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Emerald Group Publishing Limited
Copyright © 2011, Emerald Group Publishing Limited
Article Type: Editorial From: Sensor Review, Volume 31, Issue 2
The theme of this issue is “Image processing and pattern recognition”. This whole area is of particular personal interest to me because it was the basis of my postgraduate research. I am probably biased, but I consider that this field has probably developed further and faster than most others in the 35+years since I was messing around with 32×32 binary images.
To be honest it had to. It seemed interesting at the time, and we did manage a few pretty elementary successes like getting a Puma 260 robot to pick up dice from a backlit table and throw them again, but we did not even attempt to read if we had a pair of sixes.
The 32×32 camera was pretty small and would not look out of place size-wise even today, but if we wanted to go up a level in sophistication we were talking vidicon tubes and a swarm of high-speed RAM chips and a jolly expensive A/D converter to give us a 256×256 image with 256 levels of grey in a very 8-bit world – and a power supply the size of a shoebox and a noisy fan trying to prevent meltdown. But such effort was hardly worthwhile because the magnificent amount of data it produced took us too long to process for us to be able to do anything very useful with it.
Typing the above paragraph, I discovered that my OpenOffice word processor thinks “vidicon” is a typing error because it does not appear in its dictionary! It should count itself lucky I was not using plumbicons!
These days we have colour cameras with 10,000 times the resolution included almost free of charge in our mobile phones. And to add insult to our pained recollection of Stone Age struggles, the camera can tell we are not smiling and refuse to take a picture – or even worse, can image-process our faces to make us smile.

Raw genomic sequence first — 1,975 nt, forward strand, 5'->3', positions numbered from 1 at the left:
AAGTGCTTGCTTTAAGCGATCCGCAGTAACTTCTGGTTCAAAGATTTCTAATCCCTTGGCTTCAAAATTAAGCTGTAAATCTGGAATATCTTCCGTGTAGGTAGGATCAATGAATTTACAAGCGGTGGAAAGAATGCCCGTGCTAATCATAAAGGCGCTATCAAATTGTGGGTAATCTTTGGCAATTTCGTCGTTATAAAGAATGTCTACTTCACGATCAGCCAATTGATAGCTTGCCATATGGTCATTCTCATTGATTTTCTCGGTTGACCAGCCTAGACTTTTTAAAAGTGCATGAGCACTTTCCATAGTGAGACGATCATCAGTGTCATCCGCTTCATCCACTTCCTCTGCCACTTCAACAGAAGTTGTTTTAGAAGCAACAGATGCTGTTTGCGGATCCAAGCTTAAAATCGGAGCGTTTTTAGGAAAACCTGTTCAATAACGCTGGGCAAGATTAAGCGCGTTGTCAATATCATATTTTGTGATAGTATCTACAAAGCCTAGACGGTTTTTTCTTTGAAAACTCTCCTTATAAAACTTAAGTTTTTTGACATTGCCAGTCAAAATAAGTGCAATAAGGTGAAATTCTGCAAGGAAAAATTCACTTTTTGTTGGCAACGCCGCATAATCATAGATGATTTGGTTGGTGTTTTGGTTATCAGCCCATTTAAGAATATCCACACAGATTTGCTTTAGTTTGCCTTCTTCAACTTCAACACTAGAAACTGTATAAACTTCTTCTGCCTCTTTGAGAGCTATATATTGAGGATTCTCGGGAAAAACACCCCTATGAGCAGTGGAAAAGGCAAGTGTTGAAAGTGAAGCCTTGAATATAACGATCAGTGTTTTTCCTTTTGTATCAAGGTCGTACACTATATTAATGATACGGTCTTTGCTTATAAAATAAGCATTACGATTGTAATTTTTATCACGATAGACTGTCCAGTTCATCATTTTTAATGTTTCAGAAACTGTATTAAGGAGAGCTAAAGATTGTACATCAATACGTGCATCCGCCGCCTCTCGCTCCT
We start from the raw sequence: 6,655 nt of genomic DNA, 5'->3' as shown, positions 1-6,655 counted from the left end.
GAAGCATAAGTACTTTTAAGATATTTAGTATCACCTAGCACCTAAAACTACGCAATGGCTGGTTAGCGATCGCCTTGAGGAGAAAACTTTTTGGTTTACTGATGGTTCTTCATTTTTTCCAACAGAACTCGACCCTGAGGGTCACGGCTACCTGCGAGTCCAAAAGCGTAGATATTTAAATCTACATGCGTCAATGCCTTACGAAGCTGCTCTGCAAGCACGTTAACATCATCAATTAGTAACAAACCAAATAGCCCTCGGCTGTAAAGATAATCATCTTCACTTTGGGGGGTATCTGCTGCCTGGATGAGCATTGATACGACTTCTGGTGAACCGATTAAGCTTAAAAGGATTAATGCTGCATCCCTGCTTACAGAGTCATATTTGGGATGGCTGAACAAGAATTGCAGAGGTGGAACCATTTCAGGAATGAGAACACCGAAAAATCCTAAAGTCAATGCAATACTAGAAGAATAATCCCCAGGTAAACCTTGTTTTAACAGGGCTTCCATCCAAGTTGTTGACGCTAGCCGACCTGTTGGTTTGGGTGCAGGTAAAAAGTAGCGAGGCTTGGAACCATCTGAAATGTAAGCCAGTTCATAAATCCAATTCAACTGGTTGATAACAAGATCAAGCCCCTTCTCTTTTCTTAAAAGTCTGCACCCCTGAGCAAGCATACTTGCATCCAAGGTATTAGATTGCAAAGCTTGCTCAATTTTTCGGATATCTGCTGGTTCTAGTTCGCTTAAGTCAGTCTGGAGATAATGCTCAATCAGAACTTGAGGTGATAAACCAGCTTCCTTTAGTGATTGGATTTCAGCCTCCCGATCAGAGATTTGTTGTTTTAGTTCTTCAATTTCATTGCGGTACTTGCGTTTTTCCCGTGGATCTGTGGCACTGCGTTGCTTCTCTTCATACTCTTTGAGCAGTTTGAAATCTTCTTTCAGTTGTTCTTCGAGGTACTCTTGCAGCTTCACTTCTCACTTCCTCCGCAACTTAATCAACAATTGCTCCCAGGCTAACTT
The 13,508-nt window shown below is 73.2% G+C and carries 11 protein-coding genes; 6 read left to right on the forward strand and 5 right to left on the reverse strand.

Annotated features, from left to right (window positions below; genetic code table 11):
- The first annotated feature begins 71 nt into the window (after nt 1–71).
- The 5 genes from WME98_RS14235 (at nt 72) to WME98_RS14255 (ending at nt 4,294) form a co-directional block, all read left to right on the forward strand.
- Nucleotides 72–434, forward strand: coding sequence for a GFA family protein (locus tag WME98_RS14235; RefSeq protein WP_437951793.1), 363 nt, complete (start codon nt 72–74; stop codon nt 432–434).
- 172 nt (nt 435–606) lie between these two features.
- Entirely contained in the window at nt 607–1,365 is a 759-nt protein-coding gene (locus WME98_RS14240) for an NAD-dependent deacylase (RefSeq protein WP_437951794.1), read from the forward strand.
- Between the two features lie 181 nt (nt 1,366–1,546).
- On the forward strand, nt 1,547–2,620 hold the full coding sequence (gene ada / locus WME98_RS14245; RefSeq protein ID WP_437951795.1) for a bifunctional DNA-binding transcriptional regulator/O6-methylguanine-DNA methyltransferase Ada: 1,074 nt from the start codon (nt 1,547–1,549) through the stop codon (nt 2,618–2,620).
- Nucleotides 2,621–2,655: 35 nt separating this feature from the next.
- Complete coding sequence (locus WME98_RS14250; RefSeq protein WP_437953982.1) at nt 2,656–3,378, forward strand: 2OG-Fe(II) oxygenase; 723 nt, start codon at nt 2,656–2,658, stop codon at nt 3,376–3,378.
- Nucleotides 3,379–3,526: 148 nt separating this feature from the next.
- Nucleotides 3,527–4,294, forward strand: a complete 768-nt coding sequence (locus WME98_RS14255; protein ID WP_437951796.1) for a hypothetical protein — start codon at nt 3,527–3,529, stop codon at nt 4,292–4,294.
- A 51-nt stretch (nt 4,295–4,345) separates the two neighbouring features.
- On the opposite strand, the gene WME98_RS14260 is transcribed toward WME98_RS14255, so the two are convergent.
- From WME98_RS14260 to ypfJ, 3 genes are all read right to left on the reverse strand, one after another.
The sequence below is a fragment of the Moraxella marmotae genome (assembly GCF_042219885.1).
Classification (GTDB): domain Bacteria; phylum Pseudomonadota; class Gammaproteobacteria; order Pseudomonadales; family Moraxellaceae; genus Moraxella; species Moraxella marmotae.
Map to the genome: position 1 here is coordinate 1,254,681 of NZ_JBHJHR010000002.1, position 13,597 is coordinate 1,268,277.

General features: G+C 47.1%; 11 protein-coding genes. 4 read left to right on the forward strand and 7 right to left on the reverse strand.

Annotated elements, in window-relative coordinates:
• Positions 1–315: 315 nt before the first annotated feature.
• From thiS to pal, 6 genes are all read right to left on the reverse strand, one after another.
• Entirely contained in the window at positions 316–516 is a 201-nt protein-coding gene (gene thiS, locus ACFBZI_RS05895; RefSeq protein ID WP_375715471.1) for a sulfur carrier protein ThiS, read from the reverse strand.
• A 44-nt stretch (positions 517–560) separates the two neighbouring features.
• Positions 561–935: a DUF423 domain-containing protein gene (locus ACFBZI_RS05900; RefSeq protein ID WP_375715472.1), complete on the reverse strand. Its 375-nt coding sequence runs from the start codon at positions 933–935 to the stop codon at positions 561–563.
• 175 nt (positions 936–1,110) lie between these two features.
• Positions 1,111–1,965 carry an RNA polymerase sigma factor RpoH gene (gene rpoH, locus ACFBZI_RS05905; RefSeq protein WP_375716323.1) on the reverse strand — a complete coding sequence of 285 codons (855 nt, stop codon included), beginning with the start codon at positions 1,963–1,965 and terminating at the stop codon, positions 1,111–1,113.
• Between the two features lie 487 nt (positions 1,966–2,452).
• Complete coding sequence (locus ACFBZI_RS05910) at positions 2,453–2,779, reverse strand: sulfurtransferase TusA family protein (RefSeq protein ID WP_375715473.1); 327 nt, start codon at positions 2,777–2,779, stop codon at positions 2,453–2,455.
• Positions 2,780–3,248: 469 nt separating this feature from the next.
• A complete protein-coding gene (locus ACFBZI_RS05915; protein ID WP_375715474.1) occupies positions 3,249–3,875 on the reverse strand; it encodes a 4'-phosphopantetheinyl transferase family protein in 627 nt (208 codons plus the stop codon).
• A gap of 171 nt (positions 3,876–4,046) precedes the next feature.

I actually find it very gratifying to see the staggering progress that has been made, especially in the last five years. Probably more by luck than good judgement, we saw an inkling of the potential of machine vision but were then frustrated by the magnitude of the task and the limitation of our processing power.
My local regional airport has a short-stay car park and when I press the button to raise the barrier the ticket has my car’s registration number on it. Not a photograph of my number plate, but a pattern recognition analysis of the number itself.
Google is mapping our streets and cities and our houses will soon be on public display. The immigration queue at the airport we are photographed and no doubt cross-referenced to a visual database of undesirables.
Where is this all leading? When I was working on primitive pattern recognition the main motivation (apart from academic advancement), was to solve a problem, to reject defective parts, to improve quality and to make the world a better place.
The trouble with developing new tools is that sometimes they prove themselves useful for originally unconsidered tasks. The same software that recognises terrorists will soon, and probably very soon, be watching our every move. Our privacy will be lost forever for a mixture of commercial and public welfare benefits.
Pandora’s box has been opened.